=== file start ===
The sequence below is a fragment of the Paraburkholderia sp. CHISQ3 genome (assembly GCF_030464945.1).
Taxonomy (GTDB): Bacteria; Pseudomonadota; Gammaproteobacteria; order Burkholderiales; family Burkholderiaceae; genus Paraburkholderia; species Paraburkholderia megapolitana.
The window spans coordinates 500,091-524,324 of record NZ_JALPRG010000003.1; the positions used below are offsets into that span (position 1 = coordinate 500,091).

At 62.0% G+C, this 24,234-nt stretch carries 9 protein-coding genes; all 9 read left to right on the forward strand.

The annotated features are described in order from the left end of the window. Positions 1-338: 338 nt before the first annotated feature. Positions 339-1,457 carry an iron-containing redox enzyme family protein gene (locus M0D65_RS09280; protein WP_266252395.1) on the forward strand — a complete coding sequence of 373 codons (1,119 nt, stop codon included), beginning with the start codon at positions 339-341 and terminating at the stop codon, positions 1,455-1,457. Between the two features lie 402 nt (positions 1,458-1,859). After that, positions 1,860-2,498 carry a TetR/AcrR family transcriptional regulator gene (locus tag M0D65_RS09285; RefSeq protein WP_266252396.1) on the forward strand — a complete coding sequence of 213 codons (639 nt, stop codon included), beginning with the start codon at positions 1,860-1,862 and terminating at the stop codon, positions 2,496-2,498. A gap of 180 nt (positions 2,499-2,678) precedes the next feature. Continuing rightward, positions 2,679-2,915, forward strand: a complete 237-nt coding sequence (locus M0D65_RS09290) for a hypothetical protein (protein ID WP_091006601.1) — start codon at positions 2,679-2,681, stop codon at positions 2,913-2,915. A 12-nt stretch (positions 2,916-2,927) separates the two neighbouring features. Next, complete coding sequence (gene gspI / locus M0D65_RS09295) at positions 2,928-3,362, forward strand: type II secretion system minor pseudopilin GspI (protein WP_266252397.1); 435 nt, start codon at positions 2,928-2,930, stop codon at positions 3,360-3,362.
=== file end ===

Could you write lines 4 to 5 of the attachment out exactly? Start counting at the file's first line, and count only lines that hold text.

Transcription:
At 62.0% G+C, this 24,234-nt stretch carries 9 protein-coding genes; all 9 read left to right on the forward strand.

The annotated features are described in order from the left end of the window. Positions 1-338: 338 nt before the first annotated feature. Positions 339-1,457 carry an iron-containing redox enzyme family protein gene (locus M0D65_RS09280; protein WP_266252395.1) on the forward strand — a complete coding sequence of 373 codons (1,119 nt, stop codon included), beginning with the start codon at positions 339-341 and terminating at the stop codon, positions 1,455-1,457. Between the two features lie 402 nt (positions 1,458-1,859). After that, positions 1,860-2,498 carry a TetR/AcrR family transcriptional regulator gene (locus tag M0D65_RS09285; RefSeq protein WP_266252396.1) on the forward strand — a complete coding sequence of 213 codons (639 nt, stop codon included), beginning with the start codon at positions 1,860-1,862 and terminating at the stop codon, positions 2,496-2,498. A gap of 180 nt (positions 2,499-2,678) precedes the next feature. Continuing rightward, positions 2,679-2,915, forward strand: a complete 237-nt coding sequence (locus M0D65_RS09290) for a hypothetical protein (protein ID WP_091006601.1) — start codon at positions 2,679-2,681, stop codon at positions 2,913-2,915. A 12-nt stretch (positions 2,916-2,927) separates the two neighbouring features. Next, complete coding sequence (gene gspI / locus M0D65_RS09295) at positions 2,928-3,362, forward strand: type II secretion system minor pseudopilin GspI (protein WP_266252397.1); 435 nt, start codon at positions 2,928-2,930, stop codon at positions 3,360-3,362.